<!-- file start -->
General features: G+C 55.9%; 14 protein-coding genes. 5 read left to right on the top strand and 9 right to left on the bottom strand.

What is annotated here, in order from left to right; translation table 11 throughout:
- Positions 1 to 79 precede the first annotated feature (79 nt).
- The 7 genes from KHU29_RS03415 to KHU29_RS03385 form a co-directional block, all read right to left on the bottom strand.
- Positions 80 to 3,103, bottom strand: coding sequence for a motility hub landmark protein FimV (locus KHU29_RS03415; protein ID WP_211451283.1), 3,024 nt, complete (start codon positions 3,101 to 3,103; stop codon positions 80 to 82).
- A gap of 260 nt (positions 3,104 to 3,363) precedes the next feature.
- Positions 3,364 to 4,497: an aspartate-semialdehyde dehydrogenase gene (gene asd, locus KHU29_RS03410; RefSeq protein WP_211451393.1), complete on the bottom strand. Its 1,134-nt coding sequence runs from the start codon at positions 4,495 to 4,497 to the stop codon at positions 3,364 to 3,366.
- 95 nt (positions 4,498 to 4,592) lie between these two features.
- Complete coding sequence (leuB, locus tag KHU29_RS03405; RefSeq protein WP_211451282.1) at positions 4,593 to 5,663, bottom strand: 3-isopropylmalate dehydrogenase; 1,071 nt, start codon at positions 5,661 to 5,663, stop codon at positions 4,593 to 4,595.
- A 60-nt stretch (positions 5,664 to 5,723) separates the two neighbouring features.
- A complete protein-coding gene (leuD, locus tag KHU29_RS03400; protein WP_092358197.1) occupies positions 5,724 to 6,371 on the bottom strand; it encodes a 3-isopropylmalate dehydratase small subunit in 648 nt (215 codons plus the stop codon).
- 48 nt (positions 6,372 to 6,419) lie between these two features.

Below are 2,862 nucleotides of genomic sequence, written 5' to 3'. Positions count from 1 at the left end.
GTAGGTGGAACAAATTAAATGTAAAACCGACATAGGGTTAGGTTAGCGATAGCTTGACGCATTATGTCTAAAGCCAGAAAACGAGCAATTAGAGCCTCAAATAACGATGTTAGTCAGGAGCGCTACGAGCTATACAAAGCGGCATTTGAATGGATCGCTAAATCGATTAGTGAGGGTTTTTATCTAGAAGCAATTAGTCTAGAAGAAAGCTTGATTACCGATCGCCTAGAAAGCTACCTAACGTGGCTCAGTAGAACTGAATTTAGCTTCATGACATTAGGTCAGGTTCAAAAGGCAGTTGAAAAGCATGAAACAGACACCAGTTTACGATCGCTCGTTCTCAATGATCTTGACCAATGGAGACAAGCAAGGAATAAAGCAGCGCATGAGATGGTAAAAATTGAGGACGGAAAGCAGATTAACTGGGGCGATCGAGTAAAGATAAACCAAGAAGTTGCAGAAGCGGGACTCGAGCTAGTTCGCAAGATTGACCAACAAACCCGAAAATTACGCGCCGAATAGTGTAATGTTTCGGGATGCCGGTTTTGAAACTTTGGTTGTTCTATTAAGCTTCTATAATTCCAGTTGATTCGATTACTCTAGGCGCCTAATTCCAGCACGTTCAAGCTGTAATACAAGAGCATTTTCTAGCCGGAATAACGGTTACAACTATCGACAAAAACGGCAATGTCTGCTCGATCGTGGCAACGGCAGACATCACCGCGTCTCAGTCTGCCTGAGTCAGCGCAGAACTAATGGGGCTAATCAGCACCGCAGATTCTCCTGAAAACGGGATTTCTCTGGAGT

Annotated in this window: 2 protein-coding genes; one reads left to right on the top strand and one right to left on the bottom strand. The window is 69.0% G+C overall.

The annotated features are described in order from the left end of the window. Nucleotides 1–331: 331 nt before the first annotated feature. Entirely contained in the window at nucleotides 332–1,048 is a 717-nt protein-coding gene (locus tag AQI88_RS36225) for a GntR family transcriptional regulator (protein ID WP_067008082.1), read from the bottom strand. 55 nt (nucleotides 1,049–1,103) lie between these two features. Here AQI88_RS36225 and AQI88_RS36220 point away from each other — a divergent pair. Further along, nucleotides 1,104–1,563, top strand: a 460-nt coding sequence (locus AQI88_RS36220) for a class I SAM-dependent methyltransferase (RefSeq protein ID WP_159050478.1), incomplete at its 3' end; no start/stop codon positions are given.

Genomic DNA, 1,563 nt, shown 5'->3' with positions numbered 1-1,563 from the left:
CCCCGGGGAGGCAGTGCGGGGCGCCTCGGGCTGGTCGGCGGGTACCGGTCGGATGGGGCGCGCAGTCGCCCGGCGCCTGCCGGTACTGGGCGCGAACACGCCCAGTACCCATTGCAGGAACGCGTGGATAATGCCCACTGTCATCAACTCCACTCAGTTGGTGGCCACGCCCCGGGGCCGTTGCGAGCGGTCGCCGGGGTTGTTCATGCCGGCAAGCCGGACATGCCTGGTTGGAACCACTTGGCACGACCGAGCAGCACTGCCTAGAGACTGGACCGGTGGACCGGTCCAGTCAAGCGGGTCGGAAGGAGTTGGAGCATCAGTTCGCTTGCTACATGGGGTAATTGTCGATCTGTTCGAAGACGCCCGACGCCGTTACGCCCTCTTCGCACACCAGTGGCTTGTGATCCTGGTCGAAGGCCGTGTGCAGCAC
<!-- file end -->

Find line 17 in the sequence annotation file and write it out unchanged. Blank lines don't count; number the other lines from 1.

Genomic DNA, 1,563 nt, shown 5'->3' with positions numbered 1-1,563 from the left: